Paso a Paso - February 2006

This year, Paso a Paso was enhanced almost threefold. Five girls were added from Barrio San Pablo. They are: Diana Imbreth , seven years old, Saray Imbreth, eight years old and Keren Imbreth, six years old (click here to see their picture. They are listed from left to right). The family is displaced and both parents make a living recycling refused materials.

Gladys Meza, seven years old, (click here to see her picture) and Luz Stella Meza, five years old (click here to see her picture). They are members of a displaced family and the father is a bricklayer .

In Gaira, Yorfadis Jimenez Buelvas, six years old (click here to see her picture), belongs to a displaced family that recycles refused materials. The family lives next to the railroad tracks.

Breiner Pertuz, six years old, Ilder Pertuz, seven years old and Jorge Pertuz, eight years old, continue with the program from last year (click here to see their picture. They are listed from left to right ).

In Altos de Bahia Concha, Paso a Paso selected Eloisa Ferrer, four years old (click here to see her picture) and Marlon Ferrer, ten years old (click here to see his picture). They will be attending school for the first time. In spite of his age, Marlon does not appear to have the physical development of a normal child. He is however a unique child who learned to read and write by hanging around the school and sneaking in the classroom whenever he could. Upon his academic evaluation by a scholar of MFI, he was admitted in the third grade. Marlon displays a very determined will to succeed in life. This is a child who deserves careful attention in the future. Their parents are displaced and unemployed.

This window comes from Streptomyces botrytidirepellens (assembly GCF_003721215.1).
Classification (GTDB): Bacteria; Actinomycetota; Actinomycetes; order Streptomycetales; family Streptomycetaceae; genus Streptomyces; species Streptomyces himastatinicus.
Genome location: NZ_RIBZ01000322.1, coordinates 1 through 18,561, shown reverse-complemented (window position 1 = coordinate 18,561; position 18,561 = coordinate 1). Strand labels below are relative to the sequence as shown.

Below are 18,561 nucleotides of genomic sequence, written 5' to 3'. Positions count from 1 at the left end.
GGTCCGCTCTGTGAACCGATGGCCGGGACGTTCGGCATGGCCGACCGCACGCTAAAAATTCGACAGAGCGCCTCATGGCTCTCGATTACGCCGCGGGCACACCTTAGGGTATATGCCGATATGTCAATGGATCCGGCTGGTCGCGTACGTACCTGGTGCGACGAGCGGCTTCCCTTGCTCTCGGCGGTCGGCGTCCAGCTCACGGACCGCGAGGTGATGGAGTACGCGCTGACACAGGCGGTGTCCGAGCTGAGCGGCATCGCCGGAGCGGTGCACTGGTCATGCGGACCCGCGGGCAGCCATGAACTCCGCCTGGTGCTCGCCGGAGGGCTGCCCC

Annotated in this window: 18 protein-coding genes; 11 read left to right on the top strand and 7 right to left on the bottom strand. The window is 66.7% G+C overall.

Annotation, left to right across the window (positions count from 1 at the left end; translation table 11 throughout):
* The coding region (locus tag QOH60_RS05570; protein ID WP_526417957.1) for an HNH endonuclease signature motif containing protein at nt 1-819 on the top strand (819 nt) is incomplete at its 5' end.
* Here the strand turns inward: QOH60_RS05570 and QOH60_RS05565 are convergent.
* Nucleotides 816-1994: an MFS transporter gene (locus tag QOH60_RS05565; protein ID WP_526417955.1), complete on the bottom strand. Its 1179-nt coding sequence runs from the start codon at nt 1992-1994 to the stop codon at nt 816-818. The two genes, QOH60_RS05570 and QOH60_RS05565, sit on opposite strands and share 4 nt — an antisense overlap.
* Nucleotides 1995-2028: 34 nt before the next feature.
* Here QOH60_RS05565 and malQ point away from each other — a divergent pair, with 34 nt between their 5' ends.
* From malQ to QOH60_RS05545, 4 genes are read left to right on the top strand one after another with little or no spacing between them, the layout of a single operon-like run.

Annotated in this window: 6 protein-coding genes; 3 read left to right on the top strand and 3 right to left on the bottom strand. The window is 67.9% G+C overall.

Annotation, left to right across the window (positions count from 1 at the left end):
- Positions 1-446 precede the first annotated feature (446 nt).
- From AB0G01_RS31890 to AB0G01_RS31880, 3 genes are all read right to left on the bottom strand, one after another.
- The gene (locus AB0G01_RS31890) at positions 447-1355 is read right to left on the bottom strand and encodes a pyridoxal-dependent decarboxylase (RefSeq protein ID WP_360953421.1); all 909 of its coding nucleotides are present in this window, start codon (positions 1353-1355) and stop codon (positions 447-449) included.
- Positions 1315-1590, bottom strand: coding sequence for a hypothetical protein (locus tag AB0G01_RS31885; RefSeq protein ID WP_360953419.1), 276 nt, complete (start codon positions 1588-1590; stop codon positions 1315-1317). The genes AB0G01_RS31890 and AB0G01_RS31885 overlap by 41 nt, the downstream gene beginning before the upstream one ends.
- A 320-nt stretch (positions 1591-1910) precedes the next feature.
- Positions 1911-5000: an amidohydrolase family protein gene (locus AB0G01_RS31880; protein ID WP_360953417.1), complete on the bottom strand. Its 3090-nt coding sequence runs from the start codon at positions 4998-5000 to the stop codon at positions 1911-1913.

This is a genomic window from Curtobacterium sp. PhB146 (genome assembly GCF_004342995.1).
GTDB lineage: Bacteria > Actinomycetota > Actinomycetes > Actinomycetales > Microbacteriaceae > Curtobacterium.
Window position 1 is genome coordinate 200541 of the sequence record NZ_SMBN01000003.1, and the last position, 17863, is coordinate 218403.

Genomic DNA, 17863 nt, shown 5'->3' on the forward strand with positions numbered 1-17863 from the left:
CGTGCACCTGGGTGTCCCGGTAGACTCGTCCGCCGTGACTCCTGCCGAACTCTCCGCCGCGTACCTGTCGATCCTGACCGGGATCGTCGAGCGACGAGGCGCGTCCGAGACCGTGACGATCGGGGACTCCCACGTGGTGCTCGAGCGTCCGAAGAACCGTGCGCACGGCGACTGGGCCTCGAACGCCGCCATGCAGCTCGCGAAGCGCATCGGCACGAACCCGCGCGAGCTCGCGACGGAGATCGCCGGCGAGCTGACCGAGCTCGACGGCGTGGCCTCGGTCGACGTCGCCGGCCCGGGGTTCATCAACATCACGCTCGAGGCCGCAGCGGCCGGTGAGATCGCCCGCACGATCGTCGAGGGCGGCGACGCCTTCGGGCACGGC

IMPORTANT. One of the eleven children in Paso a Paso is now financed by a Colombian lady who become inspired by this initiative. We have the promise of a second lady who wishes to follow suit.

Below you will find an assortment of pictures showing MFI scholars handing out back packs that contain school utensils, uniforms and shoes to children in the Paso a Paso program. You will notice that three scholars are crossing the Gaira river. This is because the Pertuz family lives on the other side of the river. The Pertuz children must cross the river every day to go to school and back home. Imagine how they have to manage during the rainy season and the river swells?


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